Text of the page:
6. Invest in workforce development and training
Finding the right workers amid a general skills shortage is a key challenge for companies in Africa. In the majority of sub-Saharan Africa, education levels are relatively low, but they are improving. African universities do not generally produce job-ready employees. The responsibility for skills development lies largely with the firms themselves. Companies therefore have to make substantial investments in their workforce development and training. Many companies in Africa also run the risk of overdependence on expatriate staff. Strategic sourcing of people, the management of a diverse talent pool spread across a large area and the ability to move talent efficiently across the continent, will therefore be critical contributors to success. The selection of new markets will be strongly influenced by the location of workforces with the necessary skills.
7. Contribute to socioeconomic development
There is an increasing demand for businesses in Africa to make a sustainable contribution to socioeconomic development. This is fundamentally about doing “good” business: creating jobs, paying taxes, developing people, making a positive social impact, operating ethically and minimising environmental impact. Those organisations that can manage the increasing public pressure, and can embed an environmental or ethical focus in their culture, value proposition and competitiveness, will be well positioned.
8. Monitor local and global market risks
Many African economies are increasingly integrated into global markets and will be negatively impacted by general malaise in the global economy, as well as more specific incidents, such as commodity price shocks, refinancing of country debt or volatility in financial services. Organisations operating in Africa are going to need to develop very effective control environments that can actively monitor the market risk in the countries and regions where they operate, as well as in other influential economies around the world – including the Eurozone, the US and the increasingly important rapid-growth markets. In addition, the continued access to effective funding for growth will affect the cost of doing business and ease of market entry.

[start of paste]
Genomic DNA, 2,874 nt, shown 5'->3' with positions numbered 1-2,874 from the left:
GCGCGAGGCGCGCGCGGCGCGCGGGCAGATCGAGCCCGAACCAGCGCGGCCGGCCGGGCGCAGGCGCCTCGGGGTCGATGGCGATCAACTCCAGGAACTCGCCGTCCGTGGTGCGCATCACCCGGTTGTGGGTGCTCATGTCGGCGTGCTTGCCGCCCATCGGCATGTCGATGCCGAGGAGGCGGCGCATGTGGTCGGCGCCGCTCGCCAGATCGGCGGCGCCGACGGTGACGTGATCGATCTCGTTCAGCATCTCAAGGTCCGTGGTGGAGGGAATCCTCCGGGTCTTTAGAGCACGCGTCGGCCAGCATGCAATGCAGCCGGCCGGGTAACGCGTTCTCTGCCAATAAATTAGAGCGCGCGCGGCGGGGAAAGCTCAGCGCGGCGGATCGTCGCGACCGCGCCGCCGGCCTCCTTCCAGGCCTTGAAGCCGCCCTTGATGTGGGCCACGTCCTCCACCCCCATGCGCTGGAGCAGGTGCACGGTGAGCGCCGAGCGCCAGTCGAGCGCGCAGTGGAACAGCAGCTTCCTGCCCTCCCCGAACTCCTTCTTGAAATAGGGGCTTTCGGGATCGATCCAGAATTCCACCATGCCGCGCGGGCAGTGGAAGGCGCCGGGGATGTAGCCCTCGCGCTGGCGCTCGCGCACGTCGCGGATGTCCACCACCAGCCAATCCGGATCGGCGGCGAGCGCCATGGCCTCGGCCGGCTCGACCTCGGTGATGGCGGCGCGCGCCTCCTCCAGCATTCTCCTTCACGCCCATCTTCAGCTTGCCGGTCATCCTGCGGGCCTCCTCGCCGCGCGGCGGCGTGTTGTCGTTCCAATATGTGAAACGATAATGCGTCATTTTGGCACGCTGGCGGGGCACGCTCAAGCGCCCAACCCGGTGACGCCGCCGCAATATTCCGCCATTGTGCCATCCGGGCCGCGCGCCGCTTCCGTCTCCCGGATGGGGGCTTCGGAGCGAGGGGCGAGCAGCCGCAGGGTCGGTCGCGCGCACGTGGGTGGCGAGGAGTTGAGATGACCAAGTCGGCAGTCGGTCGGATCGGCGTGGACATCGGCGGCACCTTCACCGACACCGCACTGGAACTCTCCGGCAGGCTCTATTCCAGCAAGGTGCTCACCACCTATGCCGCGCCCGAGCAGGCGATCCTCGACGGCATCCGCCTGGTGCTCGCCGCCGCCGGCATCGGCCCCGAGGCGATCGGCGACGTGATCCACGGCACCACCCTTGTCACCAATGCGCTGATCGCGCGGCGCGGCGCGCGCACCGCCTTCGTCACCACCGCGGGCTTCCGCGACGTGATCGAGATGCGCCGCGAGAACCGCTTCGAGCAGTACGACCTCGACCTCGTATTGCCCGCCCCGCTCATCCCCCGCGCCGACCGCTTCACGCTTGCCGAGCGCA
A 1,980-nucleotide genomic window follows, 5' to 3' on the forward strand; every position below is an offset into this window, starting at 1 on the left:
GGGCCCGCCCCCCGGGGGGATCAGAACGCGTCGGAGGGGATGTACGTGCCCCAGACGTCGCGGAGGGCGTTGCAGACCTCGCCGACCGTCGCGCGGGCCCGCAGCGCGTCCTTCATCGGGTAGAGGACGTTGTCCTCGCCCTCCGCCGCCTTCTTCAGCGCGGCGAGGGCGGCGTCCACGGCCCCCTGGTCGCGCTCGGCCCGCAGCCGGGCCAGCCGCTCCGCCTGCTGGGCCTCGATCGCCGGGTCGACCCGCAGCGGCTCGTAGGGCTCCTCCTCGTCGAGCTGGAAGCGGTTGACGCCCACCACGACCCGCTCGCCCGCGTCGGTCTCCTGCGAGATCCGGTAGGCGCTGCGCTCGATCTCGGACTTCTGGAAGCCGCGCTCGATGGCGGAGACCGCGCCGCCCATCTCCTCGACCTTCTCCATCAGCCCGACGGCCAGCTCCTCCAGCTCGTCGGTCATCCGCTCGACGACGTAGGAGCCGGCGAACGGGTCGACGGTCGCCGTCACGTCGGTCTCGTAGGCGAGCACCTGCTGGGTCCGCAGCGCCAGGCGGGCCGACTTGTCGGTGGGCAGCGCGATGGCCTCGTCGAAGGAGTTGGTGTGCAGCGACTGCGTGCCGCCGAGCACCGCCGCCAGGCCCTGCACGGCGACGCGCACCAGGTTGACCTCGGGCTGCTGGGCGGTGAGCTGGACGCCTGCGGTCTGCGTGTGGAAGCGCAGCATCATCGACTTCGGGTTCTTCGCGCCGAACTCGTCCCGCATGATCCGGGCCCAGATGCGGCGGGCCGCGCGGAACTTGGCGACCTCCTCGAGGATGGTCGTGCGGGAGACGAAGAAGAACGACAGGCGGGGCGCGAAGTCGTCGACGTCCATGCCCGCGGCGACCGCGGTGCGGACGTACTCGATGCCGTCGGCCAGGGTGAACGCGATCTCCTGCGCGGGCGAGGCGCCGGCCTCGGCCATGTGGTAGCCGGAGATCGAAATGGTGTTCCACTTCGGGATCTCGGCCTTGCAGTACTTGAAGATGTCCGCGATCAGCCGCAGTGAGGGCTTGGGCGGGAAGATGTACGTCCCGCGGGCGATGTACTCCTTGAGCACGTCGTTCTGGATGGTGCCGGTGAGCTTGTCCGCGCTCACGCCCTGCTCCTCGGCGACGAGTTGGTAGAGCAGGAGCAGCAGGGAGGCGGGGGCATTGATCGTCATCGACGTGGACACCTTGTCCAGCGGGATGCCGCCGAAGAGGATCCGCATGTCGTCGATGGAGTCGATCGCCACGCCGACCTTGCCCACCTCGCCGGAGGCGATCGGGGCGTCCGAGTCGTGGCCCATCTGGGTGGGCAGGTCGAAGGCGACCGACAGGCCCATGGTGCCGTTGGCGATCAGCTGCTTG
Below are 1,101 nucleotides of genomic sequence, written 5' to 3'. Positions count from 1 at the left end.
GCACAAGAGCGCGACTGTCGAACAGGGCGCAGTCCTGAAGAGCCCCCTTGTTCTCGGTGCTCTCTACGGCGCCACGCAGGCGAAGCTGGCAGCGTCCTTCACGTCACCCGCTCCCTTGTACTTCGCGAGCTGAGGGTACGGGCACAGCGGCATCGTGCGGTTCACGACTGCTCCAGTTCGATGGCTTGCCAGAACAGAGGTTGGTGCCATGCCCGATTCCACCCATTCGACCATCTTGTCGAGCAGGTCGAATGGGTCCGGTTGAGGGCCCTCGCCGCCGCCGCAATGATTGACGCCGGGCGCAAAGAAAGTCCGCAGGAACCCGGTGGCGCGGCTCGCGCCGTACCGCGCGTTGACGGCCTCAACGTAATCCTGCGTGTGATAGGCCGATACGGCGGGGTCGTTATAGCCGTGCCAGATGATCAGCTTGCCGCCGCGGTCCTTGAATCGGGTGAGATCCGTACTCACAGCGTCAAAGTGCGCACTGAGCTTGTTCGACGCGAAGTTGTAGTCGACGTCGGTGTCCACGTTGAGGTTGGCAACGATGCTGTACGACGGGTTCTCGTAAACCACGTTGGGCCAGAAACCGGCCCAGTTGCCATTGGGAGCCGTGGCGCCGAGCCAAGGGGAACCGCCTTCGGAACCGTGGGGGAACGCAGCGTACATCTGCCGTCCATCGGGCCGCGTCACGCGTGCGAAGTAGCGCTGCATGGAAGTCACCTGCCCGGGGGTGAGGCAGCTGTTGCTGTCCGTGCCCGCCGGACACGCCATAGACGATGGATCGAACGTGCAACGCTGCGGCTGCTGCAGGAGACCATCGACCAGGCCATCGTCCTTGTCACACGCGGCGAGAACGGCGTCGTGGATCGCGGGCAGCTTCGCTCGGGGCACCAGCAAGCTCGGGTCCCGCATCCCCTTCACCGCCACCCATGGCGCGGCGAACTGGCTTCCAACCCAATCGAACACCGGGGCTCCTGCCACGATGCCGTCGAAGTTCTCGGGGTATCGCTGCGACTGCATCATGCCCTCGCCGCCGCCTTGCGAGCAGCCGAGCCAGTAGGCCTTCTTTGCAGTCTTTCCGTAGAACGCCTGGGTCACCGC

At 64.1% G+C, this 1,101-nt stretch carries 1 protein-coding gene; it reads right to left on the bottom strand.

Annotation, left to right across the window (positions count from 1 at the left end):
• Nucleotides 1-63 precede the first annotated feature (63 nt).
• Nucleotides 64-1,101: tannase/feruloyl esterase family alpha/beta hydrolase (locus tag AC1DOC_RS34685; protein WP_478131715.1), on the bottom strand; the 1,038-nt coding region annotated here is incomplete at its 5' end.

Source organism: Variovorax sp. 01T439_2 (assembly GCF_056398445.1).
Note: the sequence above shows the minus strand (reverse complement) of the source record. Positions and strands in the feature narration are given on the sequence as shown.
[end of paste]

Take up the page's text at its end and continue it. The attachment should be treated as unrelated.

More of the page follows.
9. Increase the use of technology to spur growth
As Africa steps up its commitment to changing its destiny, technology and innovation will play a key role in assisting the continent to make the leap. The recent success of the telecommunications sector in Africa is a good illustration of how technology will become the touchstone of Africa’s development.
Africa has witnessed a dramatic rise in mobile telephone and internet subscriptions in recent years and there is also increasingly wide access to financial services. Companies should actively use technology in enabling innovation, enhancing business information systems and risk management. Africa’s huge agricultural potential can also be exploited by using innovative tools and technologies that substantially increase productivity. The development of mechanised agriculture in Ethiopia is already playing a critical role in creating jobs in the country.
10. Set and strictly follow moral and ethical principles
Corruption is another factor that is cited as a key risk to doing business in Africa. This is clearly a critical concern. For example, companies subject to stringent anti-corruption legislation in their home countries may find it difficult to operate in countries with a poor reputation for managing corruption. Organisations need to establish their moral or ethical principles early when entering African markets. These principles can guide leadership teams as they make decisions. Leaving decision-making to chance increases the risk of becoming entwined in corrupt practices. A strong control environment will enable businesses to monitor processes and decisions to identify potentially corrupt practices.